In certain field of science, excessive passion for using the IF as an indicator of the research activity efficiency and decision-making regarding promotion within organizations (getting tenure), as well as for assessing the viability of faculties and colleges, results in negative consequences. Thus, it was noted in [З] that “the desire by research personnel at medical colleges in many countries to be published exclusively in journals with a high IF threatens the very existence of medical nursing journals and causes cessation of the publication of books and chapters in books for which the IF values are not calculated.” In the Netherlands, the desire to be published exclusively in the journals listed in the JCR has led to cessation of the publication of Dutch journals on social sciences [4]. A significant contribution to the development of bibliometric studies related to the normalization of the IF in various fields of science has been made by Braun T. [5], Glanzel W., [6], and Leydesdorff L. [7].
The increasing amount of scientific literature and transformation of the industrial society into the knowledge economy have resulted in an expansion of the journals’ coverage by JCR. While the first JCR edition contained statistics on 3,000 journals, the number of journals in the JCR-Science Edition increased up to 8,700 in 2010. According to German specialists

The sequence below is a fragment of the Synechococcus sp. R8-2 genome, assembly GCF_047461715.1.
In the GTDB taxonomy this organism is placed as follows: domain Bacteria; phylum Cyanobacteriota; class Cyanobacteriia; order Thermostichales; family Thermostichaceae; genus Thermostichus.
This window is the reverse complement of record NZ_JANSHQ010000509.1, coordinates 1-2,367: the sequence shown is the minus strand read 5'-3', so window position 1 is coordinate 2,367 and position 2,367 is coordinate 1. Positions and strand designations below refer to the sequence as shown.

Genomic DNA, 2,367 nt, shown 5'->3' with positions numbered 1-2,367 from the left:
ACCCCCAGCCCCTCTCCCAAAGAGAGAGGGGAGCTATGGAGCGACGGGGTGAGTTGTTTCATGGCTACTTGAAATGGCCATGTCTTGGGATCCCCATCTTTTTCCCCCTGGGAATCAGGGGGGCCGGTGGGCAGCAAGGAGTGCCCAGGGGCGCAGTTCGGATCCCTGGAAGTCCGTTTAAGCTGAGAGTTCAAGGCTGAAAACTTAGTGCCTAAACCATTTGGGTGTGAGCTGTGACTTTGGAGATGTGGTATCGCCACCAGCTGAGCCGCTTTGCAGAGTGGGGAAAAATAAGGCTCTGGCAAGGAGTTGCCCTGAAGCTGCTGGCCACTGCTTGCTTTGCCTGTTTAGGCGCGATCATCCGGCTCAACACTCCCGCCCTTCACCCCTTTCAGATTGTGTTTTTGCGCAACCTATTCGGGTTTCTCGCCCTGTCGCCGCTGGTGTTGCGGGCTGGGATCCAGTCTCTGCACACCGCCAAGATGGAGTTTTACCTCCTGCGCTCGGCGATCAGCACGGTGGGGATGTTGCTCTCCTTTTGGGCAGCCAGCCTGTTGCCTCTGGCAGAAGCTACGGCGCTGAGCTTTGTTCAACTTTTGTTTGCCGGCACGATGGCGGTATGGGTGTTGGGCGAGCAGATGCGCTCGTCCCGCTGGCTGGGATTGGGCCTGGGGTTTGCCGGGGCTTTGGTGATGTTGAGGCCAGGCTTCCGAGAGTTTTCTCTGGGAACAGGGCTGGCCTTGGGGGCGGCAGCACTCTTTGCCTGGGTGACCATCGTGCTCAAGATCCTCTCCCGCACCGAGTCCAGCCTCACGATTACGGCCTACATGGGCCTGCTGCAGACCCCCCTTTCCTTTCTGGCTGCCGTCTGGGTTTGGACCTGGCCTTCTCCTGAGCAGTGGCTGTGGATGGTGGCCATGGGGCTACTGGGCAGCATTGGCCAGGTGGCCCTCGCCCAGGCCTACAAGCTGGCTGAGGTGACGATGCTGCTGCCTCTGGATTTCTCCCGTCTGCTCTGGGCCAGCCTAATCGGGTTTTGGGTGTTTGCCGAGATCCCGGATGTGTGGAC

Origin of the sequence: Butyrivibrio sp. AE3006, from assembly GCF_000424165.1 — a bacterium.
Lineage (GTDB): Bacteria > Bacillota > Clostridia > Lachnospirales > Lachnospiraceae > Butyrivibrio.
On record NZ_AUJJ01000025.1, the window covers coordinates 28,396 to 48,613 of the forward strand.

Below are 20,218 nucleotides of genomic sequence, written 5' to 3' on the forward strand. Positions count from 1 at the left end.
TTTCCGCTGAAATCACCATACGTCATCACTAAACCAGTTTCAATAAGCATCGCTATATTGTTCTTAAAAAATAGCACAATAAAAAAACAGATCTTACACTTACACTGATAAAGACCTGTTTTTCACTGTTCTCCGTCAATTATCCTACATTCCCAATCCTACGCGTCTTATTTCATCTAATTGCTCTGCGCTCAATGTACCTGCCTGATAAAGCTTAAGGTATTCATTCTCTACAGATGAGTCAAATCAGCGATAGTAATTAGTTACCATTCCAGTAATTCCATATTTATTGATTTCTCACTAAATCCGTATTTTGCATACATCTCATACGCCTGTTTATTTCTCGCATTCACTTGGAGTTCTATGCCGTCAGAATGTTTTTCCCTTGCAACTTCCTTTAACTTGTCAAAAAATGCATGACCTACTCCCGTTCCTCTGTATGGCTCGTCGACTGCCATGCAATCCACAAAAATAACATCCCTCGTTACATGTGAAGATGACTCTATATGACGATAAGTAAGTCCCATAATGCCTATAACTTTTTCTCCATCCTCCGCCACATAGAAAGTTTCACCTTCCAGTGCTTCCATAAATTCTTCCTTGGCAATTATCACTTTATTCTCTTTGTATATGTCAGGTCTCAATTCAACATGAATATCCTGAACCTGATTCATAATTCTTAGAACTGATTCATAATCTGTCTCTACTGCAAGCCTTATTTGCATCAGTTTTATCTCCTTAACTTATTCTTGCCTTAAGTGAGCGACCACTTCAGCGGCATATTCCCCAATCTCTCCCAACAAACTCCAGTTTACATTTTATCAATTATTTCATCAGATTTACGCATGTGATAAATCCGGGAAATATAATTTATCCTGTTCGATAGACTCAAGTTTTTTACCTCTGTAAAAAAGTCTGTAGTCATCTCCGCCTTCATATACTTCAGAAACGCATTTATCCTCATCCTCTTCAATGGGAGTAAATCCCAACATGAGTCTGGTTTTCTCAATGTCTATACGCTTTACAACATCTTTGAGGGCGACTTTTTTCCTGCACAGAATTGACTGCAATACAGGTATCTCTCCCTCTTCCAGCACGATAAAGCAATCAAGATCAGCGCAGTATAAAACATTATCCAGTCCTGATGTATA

[8], the reason behind the expansion of journals coverage processed by ThomsonReuters is due to its competition with Elsevier, which has been issuing the Scopus since 2005. Scopus is similar to SCI to a significant extent. It consists of over 18,000 journals. The criteria for the selection of journals to be included in the Thomson Information Resources were thoroughly discussed in [9]. The IF depends on the language of publication, research field, and sociocultural traditions of science. The first analysis of Soviet journals was performed by Dr. E. Garfield [10]. I. Marsha-kova’s article devoted to a comparative analysis of the IF of Russian and Polish journals on mathematics should be mentioned among the papers that discussed the analysis of Russian journals IF [11].